In an information video intended to be distributed to college students (fun viewing!), the RIAA has deliberately misinformed students to be wary of free content and claims that it's always illegal to make a copy of a song, even if it's just to introduce a friend to a new band, said Robert Schwartz, general counsel for the Home Recording Rights Coalition, one of the groups opposed to the video.
The Consumer Electronics Association and Public Knowledge have issued a joint statement condemning some of the legal information stated in the RIAA video by the RIAA. The video is intended to be distributed to universities across the U.S.
And EFF's Jason Schulz notes:
They claim that making any copies of any music for friends is "just as illegal as downloading." Presumably, this includes making a mixed CD for a girlfriend or buddy -- something most people consider to be fair use. It's exactly these kinds of extreme positions that make the RIAA look ridiculous and out of touch with today's music fans.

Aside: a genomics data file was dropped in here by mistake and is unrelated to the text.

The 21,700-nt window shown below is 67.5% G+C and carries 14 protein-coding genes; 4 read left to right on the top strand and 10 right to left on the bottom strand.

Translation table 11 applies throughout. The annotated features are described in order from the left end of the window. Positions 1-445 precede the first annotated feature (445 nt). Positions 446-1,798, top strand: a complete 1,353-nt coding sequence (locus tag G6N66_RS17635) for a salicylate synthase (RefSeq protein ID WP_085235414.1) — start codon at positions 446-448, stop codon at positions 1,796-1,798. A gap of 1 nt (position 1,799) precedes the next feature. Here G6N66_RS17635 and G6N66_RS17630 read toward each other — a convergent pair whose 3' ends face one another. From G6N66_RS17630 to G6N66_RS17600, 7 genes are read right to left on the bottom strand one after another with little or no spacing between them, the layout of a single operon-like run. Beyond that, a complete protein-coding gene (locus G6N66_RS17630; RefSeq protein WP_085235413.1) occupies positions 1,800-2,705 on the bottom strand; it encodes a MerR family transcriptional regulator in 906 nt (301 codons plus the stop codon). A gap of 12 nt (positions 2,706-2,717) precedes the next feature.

There is a long-running dispute between the RIAA and companies that have a stake in the industry such as CD-burner manufacturers. The RIAA has led high-profile cases against people who share music files on the web. And now they are launching an education campaign focusing on the consequences people face when they download music illegally.
"First, we were told we should not enforce our rights," said an RIAA representative responding to critics of the video. "Now we are told education is wrong, too. We won't accept such a do-nothing approach. We'll continue to work with respected higher-education groups to engage students to think critically about these issues."
The seven minute video covers a cursory explanation of copyright law and warns of possible incarceration if caught.
"Making copies for your friends, or giving it to them to copy, or e-mailing it to anyone is just as illegal as free downloading," the video narrator says.
The RIAA's movie does concede in a FAQ section that copying is OK for productive or scholarly works. The video's critics say the response makes no mention of allowable uses for home recordings, even for individual use, which the law allows.
"The RIAA seems to be making up the rules instead of citing any consistent interpretation or precedent as to the law," said Schwartz.